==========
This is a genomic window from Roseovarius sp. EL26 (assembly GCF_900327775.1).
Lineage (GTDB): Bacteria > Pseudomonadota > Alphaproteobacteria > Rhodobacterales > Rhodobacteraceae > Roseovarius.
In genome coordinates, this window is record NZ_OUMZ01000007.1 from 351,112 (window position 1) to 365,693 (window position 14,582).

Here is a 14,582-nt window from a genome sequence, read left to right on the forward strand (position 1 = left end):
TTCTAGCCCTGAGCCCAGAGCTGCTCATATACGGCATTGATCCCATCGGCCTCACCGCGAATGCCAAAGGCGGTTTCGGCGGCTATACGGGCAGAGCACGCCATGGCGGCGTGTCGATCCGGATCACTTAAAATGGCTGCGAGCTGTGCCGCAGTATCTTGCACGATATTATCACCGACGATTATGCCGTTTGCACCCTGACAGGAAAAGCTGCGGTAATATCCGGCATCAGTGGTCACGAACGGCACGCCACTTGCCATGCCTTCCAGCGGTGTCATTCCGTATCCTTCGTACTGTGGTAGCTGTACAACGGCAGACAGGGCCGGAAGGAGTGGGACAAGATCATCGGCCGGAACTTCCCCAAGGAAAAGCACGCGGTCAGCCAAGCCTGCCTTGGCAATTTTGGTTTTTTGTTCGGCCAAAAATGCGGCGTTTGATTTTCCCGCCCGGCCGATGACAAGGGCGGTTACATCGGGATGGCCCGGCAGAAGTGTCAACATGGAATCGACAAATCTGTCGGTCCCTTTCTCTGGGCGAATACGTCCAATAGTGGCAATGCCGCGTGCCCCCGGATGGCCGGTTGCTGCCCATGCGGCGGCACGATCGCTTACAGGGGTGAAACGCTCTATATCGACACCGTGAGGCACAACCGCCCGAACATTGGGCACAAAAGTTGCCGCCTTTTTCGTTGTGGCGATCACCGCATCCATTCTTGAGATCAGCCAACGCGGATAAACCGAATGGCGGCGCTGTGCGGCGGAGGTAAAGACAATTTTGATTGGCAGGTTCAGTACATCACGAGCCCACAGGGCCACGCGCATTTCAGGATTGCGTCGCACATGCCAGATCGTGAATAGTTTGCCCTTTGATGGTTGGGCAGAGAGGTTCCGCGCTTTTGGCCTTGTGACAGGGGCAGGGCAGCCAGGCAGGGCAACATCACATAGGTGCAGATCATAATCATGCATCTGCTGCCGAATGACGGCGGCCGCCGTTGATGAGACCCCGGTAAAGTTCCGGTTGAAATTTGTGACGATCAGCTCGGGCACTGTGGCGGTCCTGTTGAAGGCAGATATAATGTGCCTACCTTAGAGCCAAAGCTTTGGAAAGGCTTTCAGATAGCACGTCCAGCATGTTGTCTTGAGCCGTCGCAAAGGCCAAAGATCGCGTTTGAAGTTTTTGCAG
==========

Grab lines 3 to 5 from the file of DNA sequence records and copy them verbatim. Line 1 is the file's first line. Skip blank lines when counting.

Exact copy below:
In genome coordinates, this window is record NZ_OUMZ01000007.1 from 351,112 (window position 1) to 365,693 (window position 14,582).

Here is a 14,582-nt window from a genome sequence, read left to right on the forward strand (position 1 = left end):
TTCTAGCCCTGAGCCCAGAGCTGCTCATATACGGCATTGATCCCATCGGCCTCACCGCGAATGCCAAAGGCGGTTTCGGCGGCTATACGGGCAGAGCACGCCATGGCGGCGTGTCGATCCGGATCACTTAAAATGGCTGCGAGCTGTGCCGCAGTATCTTGCACGATATTATCACCGACGATTATGCCGTTTGCACCCTGACAGGAAAAGCTGCGGTAATATCCGGCATCAGTGGTCACGAACGGCACGCCACTTGCCATGCCTTCCAGCGGTGTCATTCCGTATCCTTCGTACTGTGGTAGCTGTACAACGGCAGACAGGGCCGGAAGGAGTGGGACAAGATCATCGGCCGGAACTTCCCCAAGGAAAAGCACGCGGTCAGCCAAGCCTGCCTTGGCAATTTTGGTTTTTTGTTCGGCCAAAAATGCGGCGTTTGATTTTCCCGCCCGGCCGATGACAAGGGCGGTTACATCGGGATGGCCCGGCAGAAGTGTCAACATGGAATCGACAAATCTGTCGGTCCCTTTCTCTGGGCGAATACGTCCAATAGTGGCAATGCCGCGTGCCCCCGGATGGCCGGTTGCTGCCCATGCGGCGGCACGATCGCTTACAGGGGTGAAACGCTCTATATCGACACCGTGAGGCACAACCGCCCGAACATTGGGCACAAAAGTTGCCGCCTTTTTCGTTGTGGCGATCACCGCATCCATTCTTGAGATCAGCCAACGCGGATAAACCGAATGGCGGCGCTGTGCGGCGGAGGTAAAGACAATTTTGATTGGCAGGTTCAGTACATCACGAGCCCACAGGGCCACGCGCATTTCAGGATTGCGTCGCACATGCCAGATCGTGAATAGTTTGCCCTTTGATGGTTGGGCAGAGAGGTTCCGCGCTTTTGGCCTTGTGACAGGGGCAGGGCAGCCAGGCAGGGCAACATCACATAGGTGCAGATCATAATCATGCATCTGCTGCCGAATGACGGCGGCCGCCGTTGATGAGACCCCGGTAAAGTTCCGGTTGAAATTTGTGACGATCAGCTCGGGCACTGTGGCGGTCCTGTTGAAGGCAGATATAATGTGCCTACCTTAGAGCCAAAGCTTTGGAAAGGCTTTCAGATAGCACGTCCAGCATGTTGTCTTGAGCCGTCGCAAAGGCCAAAGATCGCGTTTGAAGTTTTTGCAG